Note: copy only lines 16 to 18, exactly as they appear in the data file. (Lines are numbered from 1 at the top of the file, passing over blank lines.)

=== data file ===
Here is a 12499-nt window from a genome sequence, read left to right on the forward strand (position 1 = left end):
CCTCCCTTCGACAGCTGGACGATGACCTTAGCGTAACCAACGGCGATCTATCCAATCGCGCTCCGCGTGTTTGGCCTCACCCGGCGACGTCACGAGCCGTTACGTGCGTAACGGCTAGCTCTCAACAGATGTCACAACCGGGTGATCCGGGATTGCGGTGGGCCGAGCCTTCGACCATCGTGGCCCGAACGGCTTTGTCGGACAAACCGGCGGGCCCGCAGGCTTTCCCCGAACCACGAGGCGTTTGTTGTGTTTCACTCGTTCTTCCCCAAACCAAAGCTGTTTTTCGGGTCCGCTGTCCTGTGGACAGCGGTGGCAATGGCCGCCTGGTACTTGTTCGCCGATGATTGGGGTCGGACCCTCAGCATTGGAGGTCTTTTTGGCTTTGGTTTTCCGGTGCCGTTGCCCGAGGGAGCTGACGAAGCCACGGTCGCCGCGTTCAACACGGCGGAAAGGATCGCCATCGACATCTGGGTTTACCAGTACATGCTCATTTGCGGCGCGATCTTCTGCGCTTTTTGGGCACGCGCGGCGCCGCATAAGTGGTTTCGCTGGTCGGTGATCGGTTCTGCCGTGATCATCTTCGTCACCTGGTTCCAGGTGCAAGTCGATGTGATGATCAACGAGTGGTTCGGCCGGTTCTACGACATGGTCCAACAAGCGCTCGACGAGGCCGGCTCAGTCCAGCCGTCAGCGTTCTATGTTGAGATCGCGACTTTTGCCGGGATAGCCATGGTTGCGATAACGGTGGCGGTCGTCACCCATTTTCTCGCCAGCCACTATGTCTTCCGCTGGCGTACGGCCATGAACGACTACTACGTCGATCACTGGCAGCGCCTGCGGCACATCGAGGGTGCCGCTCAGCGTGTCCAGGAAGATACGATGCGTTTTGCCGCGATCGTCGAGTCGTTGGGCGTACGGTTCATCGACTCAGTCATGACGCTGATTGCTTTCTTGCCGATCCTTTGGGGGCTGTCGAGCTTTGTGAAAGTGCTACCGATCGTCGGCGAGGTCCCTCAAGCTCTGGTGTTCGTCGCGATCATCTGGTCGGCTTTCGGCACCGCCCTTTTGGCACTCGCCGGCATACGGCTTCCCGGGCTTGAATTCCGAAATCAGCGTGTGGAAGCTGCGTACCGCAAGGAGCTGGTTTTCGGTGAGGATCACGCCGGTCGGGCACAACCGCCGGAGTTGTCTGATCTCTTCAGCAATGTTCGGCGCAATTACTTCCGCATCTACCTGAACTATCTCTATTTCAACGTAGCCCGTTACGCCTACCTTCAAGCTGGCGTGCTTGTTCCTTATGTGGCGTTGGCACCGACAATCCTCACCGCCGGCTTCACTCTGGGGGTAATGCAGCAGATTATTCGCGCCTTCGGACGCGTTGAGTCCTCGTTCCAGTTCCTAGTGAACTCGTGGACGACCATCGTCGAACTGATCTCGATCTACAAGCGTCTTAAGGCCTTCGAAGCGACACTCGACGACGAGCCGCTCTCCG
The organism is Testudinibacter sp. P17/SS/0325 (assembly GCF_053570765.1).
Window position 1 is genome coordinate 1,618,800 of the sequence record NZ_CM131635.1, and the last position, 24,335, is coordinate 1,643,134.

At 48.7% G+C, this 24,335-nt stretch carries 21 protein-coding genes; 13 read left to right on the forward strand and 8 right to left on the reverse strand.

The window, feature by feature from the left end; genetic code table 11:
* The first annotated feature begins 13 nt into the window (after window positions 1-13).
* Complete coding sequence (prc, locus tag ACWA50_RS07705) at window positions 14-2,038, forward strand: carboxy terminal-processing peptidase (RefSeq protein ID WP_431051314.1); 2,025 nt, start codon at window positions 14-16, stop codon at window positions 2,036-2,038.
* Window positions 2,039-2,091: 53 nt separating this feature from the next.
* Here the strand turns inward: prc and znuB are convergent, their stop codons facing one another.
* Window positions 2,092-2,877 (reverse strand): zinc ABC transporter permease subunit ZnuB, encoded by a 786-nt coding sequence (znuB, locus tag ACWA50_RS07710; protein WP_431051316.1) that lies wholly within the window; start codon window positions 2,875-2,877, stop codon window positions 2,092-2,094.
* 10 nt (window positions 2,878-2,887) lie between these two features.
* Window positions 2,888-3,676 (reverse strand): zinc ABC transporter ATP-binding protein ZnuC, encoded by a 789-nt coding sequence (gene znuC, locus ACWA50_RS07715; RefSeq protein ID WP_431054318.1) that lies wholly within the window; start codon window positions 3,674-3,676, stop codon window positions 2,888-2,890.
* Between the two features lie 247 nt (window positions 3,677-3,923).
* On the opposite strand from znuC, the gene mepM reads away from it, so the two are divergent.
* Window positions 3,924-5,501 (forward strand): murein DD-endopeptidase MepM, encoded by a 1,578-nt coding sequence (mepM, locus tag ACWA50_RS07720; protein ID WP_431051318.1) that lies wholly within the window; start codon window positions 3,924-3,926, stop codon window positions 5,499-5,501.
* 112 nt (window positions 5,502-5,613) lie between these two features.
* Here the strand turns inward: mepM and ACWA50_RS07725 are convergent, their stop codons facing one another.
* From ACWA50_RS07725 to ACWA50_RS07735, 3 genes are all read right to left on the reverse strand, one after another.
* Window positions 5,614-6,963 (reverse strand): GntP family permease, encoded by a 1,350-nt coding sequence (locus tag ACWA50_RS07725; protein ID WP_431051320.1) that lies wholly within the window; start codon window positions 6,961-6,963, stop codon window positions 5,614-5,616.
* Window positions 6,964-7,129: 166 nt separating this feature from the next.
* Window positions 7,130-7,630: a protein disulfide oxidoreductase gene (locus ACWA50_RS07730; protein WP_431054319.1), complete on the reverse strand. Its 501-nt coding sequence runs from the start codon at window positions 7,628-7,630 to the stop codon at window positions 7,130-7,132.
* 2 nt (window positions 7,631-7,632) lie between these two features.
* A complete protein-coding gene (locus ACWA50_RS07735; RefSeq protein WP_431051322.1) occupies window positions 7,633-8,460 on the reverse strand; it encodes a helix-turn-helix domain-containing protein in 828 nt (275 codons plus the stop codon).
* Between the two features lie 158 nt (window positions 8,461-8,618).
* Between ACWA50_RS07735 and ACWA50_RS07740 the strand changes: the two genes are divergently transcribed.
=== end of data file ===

* Window positions 3,924-5,501 (forward strand): murein DD-endopeptidase MepM, encoded by a 1,578-nt coding sequence (mepM, locus tag ACWA50_RS07720; protein ID WP_431051318.1) that lies wholly within the window; start codon window positions 3,924-3,926, stop codon window positions 5,499-5,501.
* 112 nt (window positions 5,502-5,613) lie between these two features.
* Here the strand turns inward: mepM and ACWA50_RS07725 are convergent, their stop codons facing one another.